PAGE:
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Full bluefin tuna farm shares rise as fish stocks dwindle

Tight restrictions and big appetites promise tidy profits if farms can iron out kinks

Feed One and Kyokuyo plan to ship their first fully farmed bluefin tuna in November, grown in Japanese tuna farms like this one in Ehime Prefecture.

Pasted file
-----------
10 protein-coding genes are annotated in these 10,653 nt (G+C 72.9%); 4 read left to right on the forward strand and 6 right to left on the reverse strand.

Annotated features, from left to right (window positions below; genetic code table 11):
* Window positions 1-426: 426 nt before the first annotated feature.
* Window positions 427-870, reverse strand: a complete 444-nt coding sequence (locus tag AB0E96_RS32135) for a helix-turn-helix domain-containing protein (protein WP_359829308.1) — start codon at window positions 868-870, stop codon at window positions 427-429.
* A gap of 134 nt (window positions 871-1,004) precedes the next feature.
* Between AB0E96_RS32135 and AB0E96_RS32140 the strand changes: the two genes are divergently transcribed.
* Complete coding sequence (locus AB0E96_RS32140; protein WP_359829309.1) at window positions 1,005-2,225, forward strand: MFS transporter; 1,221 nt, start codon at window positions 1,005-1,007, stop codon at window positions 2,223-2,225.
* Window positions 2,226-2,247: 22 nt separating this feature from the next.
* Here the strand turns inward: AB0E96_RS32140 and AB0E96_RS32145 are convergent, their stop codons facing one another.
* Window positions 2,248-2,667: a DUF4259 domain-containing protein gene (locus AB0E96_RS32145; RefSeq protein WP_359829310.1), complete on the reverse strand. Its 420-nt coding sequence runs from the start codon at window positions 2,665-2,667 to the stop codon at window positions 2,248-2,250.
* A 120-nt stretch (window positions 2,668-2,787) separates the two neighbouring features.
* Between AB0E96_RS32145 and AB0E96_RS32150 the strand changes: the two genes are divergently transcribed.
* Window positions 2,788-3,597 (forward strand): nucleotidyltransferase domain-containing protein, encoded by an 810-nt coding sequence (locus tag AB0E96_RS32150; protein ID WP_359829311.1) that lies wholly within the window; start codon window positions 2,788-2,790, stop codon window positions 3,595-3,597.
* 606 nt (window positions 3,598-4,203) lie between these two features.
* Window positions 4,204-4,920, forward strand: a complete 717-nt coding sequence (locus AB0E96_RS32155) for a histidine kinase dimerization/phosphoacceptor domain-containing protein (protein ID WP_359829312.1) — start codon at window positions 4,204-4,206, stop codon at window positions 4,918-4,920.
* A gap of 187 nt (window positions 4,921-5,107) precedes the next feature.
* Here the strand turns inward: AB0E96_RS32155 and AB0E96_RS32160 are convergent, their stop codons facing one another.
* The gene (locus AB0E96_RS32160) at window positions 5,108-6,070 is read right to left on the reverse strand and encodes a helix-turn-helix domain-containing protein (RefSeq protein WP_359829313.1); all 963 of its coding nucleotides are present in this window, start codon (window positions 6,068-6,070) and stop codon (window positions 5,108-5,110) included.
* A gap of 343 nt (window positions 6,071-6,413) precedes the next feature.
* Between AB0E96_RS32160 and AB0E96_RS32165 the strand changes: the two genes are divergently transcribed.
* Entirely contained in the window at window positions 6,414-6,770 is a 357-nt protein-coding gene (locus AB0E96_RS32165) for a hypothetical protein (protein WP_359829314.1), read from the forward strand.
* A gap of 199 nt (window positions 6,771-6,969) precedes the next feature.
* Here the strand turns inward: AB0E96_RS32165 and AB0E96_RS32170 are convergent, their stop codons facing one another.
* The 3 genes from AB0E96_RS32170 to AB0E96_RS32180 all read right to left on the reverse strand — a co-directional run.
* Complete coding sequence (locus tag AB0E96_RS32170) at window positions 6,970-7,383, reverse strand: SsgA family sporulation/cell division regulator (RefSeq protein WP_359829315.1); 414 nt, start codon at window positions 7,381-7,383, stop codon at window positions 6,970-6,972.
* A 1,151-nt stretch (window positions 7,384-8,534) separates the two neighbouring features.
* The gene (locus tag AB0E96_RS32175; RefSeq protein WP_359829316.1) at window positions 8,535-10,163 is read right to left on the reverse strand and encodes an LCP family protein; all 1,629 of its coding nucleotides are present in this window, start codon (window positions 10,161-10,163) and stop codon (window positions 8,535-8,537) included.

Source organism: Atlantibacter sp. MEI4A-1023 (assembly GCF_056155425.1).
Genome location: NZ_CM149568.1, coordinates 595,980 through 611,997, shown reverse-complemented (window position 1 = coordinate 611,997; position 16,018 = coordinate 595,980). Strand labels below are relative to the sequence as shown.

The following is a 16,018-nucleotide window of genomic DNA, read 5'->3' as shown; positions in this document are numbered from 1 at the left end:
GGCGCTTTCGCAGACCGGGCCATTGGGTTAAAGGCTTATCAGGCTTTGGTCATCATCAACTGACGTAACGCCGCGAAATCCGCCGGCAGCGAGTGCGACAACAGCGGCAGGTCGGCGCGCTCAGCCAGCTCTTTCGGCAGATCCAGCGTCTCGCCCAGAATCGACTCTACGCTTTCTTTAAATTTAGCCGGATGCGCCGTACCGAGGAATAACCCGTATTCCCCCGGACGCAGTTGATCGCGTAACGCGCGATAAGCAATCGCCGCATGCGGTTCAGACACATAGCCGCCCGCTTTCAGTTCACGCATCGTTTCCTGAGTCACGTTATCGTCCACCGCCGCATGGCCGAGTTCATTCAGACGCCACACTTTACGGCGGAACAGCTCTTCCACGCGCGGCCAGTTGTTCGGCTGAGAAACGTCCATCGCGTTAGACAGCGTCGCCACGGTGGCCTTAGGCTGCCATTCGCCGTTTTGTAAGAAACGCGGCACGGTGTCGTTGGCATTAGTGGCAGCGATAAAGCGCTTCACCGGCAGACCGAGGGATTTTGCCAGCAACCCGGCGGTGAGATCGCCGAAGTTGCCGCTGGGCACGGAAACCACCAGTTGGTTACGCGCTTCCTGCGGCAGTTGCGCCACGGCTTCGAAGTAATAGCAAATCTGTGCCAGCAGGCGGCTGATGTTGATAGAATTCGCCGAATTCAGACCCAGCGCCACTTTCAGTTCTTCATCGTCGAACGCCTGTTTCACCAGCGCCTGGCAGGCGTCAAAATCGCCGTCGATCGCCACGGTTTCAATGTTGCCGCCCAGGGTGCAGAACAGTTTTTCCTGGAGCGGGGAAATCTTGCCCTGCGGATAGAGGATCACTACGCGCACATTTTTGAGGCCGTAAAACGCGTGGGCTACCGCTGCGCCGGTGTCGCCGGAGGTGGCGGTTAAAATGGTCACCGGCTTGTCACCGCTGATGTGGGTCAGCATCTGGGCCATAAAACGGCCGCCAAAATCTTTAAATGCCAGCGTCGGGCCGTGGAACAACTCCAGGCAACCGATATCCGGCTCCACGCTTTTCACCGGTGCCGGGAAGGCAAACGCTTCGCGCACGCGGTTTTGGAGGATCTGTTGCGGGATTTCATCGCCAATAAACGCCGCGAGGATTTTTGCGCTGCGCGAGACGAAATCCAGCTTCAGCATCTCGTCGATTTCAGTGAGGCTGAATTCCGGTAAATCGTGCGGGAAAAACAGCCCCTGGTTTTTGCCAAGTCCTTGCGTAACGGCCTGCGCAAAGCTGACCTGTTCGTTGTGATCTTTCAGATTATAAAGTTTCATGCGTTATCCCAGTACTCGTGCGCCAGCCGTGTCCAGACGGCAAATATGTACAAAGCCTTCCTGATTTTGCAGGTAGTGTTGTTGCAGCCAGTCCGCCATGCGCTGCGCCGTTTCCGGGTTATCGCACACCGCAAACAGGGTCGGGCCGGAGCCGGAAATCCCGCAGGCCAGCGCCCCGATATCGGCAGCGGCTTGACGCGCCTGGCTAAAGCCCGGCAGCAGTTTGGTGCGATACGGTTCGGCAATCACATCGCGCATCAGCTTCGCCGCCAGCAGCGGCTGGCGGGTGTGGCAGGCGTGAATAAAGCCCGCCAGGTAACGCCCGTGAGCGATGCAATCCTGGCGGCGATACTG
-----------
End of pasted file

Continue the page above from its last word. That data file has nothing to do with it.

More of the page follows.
TOKYO -- Full farming of bluefin tuna, which starts with getting the fish to spawn in a completely artificial environment, is finally showing signs of becoming profitable.

Investors are responding accordingly, pushing up the stocks of companies that develop technologies for artificially hatching eggs and fattening fingerlings to maturity. These companies include Feed One, a major feed supplier, and seafood companies Kyokuyo and Nippon Suisan Kaisha, or Nissui.

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